Posted December 27, 2021 by Nicky in Reviews / 0 Comments

Cover of A Little Gay History by R.B. ParkinsonA Little Gay History, R. B. Parkinson

This really is a little book, but it’s still interesting. It uses the British Museum’s collections (with a little bit of help from the British Library) to discuss how same-sex desire has been portrayed in art and literature. It’s not an exhaustive account, and many cultures leave no mark: I’d say it’s best viewed as highlighting some interesting objects (and some of the lacunae where we can’t say), rather than as any kind of complete narrative.

For me, there wasn’t a lot that I didn’t know about, or which surprised me if I didn’t, but it’s a good opportunity to get a closer look at the objects: the images are full-colour, and most pages enlarge some of the interesting details to take a closer look. The focus is on gay men, partly due to the limitations of any collection and the general invisibility of women in the archaeology of certain periods, but there are some references to genders outside the binary, and to portrayals of female same-sex desire.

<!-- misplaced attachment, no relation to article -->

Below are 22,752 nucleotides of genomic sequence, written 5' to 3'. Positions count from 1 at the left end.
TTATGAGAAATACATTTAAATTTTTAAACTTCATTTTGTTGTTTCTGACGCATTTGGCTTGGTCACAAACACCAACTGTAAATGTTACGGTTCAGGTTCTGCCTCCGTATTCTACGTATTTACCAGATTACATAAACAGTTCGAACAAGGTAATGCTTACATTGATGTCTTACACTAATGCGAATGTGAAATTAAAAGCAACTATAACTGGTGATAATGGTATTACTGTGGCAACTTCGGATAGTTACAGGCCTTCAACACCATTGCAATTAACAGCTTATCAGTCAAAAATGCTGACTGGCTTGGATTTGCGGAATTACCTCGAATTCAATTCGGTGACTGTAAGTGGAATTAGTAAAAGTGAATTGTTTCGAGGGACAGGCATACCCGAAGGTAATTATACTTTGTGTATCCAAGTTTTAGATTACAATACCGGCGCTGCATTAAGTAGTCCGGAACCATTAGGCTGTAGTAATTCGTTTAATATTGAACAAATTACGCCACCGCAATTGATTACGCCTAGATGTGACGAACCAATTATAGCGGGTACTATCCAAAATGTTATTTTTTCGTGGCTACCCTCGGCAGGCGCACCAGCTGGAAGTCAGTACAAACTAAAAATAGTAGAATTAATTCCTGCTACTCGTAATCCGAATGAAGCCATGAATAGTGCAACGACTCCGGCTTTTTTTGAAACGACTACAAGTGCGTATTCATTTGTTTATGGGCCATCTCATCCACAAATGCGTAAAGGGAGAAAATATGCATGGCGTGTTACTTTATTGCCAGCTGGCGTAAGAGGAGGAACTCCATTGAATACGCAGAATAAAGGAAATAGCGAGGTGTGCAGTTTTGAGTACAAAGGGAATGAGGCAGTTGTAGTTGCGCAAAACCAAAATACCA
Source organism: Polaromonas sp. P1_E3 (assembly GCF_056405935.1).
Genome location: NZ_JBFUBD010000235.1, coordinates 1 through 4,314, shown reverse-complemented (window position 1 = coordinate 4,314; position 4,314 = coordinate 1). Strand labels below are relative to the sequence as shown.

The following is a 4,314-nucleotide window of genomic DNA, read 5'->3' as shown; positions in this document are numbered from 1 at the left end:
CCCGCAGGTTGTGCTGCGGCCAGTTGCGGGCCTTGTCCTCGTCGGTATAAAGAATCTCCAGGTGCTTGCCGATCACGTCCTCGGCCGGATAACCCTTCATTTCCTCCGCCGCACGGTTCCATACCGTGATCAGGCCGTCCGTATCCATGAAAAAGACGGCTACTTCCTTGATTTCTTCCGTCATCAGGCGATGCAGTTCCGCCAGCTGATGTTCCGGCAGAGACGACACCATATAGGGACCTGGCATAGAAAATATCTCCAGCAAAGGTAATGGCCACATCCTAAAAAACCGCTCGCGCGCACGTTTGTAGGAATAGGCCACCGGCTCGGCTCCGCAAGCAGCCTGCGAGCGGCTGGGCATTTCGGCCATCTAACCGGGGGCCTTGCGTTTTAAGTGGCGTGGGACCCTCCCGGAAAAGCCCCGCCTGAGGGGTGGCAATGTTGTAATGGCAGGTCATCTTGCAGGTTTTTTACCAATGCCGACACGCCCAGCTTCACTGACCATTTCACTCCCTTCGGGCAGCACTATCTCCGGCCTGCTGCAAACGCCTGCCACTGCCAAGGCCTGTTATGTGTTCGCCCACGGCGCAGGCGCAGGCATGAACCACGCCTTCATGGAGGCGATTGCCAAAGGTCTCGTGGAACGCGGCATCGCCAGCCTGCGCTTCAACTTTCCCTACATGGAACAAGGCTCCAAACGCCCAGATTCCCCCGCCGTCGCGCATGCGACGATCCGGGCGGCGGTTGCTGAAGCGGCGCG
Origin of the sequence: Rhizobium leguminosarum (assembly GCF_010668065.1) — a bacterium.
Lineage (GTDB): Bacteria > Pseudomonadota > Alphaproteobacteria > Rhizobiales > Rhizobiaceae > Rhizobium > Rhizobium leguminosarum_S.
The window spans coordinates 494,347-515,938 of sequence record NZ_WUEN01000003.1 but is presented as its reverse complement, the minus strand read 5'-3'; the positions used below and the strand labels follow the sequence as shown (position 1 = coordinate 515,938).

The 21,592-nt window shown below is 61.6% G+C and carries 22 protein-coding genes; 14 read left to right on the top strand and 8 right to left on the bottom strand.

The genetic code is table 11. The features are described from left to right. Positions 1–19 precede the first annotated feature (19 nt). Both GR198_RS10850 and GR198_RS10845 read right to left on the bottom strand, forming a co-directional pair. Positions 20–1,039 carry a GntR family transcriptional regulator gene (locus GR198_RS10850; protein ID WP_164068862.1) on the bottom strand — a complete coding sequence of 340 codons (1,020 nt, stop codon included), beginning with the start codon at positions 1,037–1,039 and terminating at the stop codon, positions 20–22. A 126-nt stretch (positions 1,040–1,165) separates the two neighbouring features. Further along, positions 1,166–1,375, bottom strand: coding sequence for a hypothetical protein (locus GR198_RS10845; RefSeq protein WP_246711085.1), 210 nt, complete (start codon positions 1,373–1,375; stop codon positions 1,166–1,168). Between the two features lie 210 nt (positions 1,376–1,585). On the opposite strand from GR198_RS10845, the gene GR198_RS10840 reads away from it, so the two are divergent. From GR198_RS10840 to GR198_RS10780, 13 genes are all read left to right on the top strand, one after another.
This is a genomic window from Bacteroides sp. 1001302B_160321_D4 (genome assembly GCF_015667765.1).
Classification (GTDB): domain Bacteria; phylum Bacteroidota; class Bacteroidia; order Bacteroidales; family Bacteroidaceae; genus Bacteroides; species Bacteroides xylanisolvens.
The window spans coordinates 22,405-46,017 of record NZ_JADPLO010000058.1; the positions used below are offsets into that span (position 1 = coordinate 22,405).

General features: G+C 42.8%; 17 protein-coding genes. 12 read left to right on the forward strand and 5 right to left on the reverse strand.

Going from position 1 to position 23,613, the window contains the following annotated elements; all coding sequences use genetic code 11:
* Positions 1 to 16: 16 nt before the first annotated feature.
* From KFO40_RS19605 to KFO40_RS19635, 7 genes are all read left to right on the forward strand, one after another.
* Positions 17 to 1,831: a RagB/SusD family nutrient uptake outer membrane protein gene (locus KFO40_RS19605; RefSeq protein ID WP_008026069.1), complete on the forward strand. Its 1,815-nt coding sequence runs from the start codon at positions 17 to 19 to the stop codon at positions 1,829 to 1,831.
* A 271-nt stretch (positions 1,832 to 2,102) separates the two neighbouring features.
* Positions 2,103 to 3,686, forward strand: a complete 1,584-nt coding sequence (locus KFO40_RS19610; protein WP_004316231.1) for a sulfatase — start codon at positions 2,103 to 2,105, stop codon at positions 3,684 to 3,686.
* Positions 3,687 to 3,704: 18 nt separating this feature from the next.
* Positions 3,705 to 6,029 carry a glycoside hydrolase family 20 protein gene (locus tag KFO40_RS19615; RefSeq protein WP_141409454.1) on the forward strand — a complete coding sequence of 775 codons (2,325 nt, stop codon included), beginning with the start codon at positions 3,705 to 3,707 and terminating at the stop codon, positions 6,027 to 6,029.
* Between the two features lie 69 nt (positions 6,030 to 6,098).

It’s worth noting that quite a few of the images are explicit. In addition, some of them are Greek/Roman, so some of the men portrayed are teenage boys (since there were sanctioned and encouraged relationships between boys and older men).

Rating: 4/5

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Review – River Kings

Posted December 21, 2021 by Nicky in Reviews / 0 Comments

Cover of River Kings by Cat JarmanRiver Kings, Cat Jarman